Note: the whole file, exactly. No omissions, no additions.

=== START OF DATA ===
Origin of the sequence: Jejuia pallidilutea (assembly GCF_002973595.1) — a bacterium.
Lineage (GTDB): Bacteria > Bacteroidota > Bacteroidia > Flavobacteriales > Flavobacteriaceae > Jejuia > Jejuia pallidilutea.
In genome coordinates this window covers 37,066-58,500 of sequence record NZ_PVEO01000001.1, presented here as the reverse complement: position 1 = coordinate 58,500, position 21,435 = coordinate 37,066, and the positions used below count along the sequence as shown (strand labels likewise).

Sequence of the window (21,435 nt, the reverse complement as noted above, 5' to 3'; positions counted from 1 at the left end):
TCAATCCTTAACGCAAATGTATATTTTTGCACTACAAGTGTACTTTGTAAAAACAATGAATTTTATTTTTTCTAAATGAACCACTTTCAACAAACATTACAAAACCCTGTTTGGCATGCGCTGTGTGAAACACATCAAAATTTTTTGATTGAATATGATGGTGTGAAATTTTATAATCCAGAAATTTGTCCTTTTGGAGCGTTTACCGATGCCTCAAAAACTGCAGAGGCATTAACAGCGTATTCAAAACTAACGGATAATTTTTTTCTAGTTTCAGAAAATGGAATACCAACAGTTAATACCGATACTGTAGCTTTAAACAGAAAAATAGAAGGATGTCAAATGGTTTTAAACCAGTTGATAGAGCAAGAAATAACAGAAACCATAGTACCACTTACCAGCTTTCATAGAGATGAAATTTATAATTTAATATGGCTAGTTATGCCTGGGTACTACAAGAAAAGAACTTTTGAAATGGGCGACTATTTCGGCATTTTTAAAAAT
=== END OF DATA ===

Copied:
Origin of the sequence: Jejuia pallidilutea (assembly GCF_002973595.1) — a bacterium.
Lineage (GTDB): Bacteria > Bacteroidota > Bacteroidia > Flavobacteriales > Flavobacteriaceae > Jejuia > Jejuia pallidilutea.
In genome coordinates this window covers 37,066-58,500 of sequence record NZ_PVEO01000001.1, presented here as the reverse complement: position 1 = coordinate 58,500, position 21,435 = coordinate 37,066, and the positions used below count along the sequence as shown (strand labels likewise).

Sequence of the window (21,435 nt, the reverse complement as noted above, 5' to 3'; positions counted from 1 at the left end):
TCAATCCTTAACGCAAATGTATATTTTTGCACTACAAGTGTACTTTGTAAAAACAATGAATTTTATTTTTTCTAAATGAACCACTTTCAACAAACATTACAAAACCCTGTTTGGCATGCGCTGTGTGAAACACATCAAAATTTTTTGATTGAATATGATGGTGTGAAATTTTATAATCCAGAAATTTGTCCTTTTGGAGCGTTTACCGATGCCTCAAAAACTGCAGAGGCATTAACAGCGTATTCAAAACTAACGGATAATTTTTTTCTAGTTTCAGAAAATGGAATACCAACAGTTAATACCGATACTGTAGCTTTAAACAGAAAAATAGAAGGATGTCAAATGGTTTTAAACCAGTTGATAGAGCAAGAAATAACAGAAACCATAGTACCACTTACCAGCTTTCATAGAGATGAAATTTATAATTTAATATGGCTAGTTATGCCTGGGTACTACAAGAAAAGAACTTTTGAAATGGGCGACTATTTCGGCATTTTTAAAAAT